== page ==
Bank of America Corp. reduced third-quarter profit by $400 million because of higher litigation expenses related to probes of the firm’s foreign-exchange business. The lender adjusted results for the three months ended Sept. 30 to a net loss of $232 million, or 4 cents a share, Charlotte, North Carolina-based Bank of America said today in a statement...Bank of America, the second-largest U.S. lender, previously said it had $5.6 billion in third-quarter legal expenses, according to an Oct. 15 presentation, with almost 90 percent attributed to the mortgage settlement. The firm had posted a surprise quarterly profit before today’s disclosure. [Bloomberg]
Laying Off Employees, U.K. Clusterf*ck Did Wonders For Bank Of America's Third Quarter Earnings
Yay BofA! Sorry unemployeds/people across the pond.
Bonus Watch '12: Third Year Bank Of America CEO's
After a year of layoffs, topless hecklers, people who won't stop yelling at him, jokes that sting, and continuing to "reap the benefits of what Countrywide sowed," things are looking up for Brian Moynihan. Bank of America Corp., the second- biggest U.S. lender, more than quadrupled Chief Executive Officer Brian T. Moynihan’s 2011 compensation to $8.09 million. Salary was unchanged at $950,000 while his stock awards surged to $6.1 million from zero the previous year, the Charlotte, North Carolina-based lender said today in a regulatory filing. The figures conform to U.S. Securities and Exchange Commission guidelines. [Bloomberg]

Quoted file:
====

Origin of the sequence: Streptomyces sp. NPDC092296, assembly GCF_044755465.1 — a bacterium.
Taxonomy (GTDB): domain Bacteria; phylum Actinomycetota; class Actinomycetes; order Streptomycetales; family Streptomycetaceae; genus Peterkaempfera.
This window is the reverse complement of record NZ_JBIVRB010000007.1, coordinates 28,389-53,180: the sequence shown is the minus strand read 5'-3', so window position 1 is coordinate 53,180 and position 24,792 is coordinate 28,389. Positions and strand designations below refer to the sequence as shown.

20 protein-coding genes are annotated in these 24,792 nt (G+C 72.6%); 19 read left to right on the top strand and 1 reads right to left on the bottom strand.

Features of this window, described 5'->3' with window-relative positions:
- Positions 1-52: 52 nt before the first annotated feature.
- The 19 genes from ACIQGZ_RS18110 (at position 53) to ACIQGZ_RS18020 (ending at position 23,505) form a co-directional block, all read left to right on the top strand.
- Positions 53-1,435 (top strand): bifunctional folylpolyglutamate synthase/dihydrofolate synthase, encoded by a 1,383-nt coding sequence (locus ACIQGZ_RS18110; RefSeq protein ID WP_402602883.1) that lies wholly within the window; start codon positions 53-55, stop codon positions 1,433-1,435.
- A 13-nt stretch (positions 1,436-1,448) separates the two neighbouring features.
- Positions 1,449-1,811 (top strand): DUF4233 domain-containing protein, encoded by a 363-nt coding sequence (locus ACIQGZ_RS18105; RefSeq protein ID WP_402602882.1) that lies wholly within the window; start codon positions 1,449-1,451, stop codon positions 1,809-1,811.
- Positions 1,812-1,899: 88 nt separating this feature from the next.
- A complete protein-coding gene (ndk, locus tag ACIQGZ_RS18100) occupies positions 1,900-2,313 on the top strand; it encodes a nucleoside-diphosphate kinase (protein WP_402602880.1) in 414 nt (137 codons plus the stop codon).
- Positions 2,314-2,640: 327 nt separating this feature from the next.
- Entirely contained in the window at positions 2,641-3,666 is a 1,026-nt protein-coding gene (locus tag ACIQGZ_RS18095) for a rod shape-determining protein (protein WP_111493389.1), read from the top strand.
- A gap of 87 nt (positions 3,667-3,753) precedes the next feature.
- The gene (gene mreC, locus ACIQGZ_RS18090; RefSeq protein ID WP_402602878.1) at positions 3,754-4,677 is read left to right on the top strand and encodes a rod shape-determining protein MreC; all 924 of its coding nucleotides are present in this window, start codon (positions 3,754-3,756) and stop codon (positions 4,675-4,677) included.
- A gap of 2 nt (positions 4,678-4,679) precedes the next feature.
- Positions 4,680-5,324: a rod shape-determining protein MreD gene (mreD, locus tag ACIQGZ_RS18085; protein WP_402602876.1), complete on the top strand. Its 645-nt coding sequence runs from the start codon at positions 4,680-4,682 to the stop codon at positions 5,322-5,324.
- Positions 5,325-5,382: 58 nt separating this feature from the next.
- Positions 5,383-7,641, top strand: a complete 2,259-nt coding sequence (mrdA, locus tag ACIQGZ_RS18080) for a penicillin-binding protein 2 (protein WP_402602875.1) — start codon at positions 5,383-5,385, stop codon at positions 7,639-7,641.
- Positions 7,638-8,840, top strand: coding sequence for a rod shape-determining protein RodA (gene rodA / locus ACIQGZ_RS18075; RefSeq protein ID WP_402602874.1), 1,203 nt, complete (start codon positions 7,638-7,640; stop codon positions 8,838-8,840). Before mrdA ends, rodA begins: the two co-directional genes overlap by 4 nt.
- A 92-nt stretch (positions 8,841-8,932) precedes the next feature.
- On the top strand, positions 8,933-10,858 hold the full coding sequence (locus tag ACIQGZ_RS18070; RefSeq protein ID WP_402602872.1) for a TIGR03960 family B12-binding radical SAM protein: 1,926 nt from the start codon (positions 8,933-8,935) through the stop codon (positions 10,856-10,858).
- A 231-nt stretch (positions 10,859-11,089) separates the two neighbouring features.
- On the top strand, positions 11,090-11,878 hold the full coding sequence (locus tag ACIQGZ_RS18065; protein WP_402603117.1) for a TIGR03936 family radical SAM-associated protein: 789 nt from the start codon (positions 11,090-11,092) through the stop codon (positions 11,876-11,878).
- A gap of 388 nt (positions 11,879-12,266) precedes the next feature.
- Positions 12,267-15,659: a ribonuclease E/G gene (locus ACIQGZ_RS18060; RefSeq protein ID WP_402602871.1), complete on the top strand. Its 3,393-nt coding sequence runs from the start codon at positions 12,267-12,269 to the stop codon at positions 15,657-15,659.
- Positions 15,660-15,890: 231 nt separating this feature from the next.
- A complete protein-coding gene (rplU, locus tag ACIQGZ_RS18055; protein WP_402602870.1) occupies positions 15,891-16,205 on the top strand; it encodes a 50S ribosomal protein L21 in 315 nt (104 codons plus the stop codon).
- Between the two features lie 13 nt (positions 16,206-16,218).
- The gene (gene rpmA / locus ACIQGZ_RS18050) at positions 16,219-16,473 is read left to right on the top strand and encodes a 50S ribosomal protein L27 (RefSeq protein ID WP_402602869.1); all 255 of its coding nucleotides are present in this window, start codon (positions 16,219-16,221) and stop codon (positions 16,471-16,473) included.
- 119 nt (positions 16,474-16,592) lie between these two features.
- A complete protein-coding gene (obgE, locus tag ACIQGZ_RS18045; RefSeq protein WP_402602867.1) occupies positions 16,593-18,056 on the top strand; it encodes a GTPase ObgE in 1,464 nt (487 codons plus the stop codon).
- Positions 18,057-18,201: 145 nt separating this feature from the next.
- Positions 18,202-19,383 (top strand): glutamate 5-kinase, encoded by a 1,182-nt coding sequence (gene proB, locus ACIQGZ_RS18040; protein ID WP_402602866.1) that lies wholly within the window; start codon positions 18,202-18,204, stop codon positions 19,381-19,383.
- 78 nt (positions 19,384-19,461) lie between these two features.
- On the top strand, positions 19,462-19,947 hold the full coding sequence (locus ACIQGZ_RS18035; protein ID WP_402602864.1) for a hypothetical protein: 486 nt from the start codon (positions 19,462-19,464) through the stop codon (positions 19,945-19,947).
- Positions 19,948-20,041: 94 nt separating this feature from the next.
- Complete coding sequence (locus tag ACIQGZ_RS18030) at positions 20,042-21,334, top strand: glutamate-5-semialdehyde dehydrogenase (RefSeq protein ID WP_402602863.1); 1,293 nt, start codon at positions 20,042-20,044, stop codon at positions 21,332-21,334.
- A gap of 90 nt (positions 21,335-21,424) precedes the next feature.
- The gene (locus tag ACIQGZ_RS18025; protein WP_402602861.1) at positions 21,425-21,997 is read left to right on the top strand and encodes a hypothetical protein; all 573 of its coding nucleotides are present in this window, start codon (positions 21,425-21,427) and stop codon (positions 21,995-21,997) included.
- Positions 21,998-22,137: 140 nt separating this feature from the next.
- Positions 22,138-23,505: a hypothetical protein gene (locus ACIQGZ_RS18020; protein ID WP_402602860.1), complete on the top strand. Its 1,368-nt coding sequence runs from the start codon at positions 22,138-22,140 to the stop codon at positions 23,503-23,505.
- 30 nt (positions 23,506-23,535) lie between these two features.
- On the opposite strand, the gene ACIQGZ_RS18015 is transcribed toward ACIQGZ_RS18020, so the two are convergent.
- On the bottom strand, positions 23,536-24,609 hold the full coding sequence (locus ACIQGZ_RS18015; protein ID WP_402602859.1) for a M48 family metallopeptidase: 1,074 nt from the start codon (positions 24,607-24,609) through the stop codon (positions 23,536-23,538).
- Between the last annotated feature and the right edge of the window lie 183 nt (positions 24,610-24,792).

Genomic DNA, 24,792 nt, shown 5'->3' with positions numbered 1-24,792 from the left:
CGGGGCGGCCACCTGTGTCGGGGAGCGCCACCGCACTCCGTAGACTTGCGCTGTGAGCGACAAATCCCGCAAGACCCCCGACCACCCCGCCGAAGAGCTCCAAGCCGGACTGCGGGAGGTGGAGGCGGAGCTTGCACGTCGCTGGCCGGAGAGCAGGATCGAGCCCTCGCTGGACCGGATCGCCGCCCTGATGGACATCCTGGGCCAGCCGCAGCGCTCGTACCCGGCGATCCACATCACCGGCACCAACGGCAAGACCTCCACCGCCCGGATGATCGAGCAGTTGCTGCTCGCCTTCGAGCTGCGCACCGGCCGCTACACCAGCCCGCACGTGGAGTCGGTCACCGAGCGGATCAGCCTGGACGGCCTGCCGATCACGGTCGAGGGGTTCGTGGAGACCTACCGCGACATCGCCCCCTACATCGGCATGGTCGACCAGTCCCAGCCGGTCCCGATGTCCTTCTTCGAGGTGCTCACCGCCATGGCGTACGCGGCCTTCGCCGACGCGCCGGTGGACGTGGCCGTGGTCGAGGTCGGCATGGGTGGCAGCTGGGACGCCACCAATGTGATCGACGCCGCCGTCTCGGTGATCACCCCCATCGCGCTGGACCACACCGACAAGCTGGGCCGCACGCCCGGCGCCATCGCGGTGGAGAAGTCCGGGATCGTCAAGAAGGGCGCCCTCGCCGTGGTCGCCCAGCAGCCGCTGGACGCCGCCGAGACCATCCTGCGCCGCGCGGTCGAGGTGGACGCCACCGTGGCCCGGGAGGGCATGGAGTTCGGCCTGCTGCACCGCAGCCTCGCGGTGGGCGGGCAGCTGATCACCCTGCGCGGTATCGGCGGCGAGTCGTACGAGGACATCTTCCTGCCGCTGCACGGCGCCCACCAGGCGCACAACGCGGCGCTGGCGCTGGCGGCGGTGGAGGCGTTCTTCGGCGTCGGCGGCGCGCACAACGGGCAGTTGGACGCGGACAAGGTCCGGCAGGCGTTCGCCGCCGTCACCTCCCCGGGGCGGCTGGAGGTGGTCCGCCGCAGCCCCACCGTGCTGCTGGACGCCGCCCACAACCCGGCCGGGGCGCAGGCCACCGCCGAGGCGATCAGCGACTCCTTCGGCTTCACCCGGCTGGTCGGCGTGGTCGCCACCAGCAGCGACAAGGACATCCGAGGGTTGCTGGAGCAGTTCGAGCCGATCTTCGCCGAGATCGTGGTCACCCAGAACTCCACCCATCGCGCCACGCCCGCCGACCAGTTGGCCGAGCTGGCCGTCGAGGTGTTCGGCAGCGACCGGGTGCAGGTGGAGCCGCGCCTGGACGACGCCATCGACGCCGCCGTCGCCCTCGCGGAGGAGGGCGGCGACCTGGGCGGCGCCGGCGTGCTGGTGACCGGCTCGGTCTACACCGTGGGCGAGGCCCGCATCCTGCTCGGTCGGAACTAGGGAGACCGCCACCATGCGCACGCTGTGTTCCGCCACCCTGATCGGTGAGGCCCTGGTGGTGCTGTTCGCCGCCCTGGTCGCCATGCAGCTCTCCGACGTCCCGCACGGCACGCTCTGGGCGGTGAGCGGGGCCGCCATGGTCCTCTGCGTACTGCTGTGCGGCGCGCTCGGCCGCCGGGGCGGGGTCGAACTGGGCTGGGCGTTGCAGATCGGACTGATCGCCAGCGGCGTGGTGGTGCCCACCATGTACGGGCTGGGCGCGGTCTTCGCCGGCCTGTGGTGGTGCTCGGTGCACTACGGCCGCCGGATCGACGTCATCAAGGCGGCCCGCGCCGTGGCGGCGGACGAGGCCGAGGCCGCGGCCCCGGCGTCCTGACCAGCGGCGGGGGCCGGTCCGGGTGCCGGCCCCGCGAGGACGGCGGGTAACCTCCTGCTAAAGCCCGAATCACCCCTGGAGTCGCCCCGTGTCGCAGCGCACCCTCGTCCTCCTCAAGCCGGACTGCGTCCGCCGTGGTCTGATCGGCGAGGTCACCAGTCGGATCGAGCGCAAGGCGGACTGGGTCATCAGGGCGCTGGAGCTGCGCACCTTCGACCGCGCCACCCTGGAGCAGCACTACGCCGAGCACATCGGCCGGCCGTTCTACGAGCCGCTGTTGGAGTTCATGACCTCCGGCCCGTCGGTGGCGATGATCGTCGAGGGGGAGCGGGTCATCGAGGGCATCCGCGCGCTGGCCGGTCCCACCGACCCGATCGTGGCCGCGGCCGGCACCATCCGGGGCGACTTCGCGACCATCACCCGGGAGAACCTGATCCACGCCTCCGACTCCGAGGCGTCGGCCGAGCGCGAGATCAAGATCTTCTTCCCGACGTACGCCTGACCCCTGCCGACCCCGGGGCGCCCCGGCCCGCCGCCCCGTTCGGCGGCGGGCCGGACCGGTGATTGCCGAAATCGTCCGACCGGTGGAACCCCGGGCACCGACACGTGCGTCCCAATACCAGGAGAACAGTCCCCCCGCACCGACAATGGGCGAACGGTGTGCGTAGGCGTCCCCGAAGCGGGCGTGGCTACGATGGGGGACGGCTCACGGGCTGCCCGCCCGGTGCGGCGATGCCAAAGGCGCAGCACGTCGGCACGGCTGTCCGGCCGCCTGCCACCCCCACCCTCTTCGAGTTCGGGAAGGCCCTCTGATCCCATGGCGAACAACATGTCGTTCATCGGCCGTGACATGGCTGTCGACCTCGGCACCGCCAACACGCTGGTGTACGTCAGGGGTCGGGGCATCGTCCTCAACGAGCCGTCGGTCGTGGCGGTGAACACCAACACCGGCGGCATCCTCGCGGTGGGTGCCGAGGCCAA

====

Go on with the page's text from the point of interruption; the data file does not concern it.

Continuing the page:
Deutsche Bank Shocks Universe With Third Quarter Profit
No one saw this coming.
Bank Of America Briefly Considered Unburdening Itself Of The Drunken Mistake That Was Countrywide
And then decided that sticking with the "worst deal in the history of American finance," which has cost it $40 billion in cleanup so far, made them at least look like responsible adults, facing the consequences of their actions, rather than deadbeats trying to take the easy way out. Long before Sanford Weill suggested last week that big banks should split up, Bank of America executives and directors considered the idea and then decided against it, said people close to the nation's second-biggest bank by assets...Chief Executive Brian Moynihan and his team looked at a possible bankruptcy of Countrywide Financial Corp., the troubled mortgage operation it purchased in 2008. Management also studied whether it made sense to break off Merrill Lynch, the securities firm it purchased in 2009. Mr. Moynihan ultimately recommended to his board that neither action made sense. The company decided Merrill had become too big of a profit center and splitting it off could expose the brokerage firm to the sort of funding problems that killed off other Wall Street firms in 2008. Meanwhile, it felt bankruptcy of Countrywide might invite more legal and reputational troubles for Bank of America while exposing other subsidiaries to problems. Bank Breakups, Not So Fast [WSJ]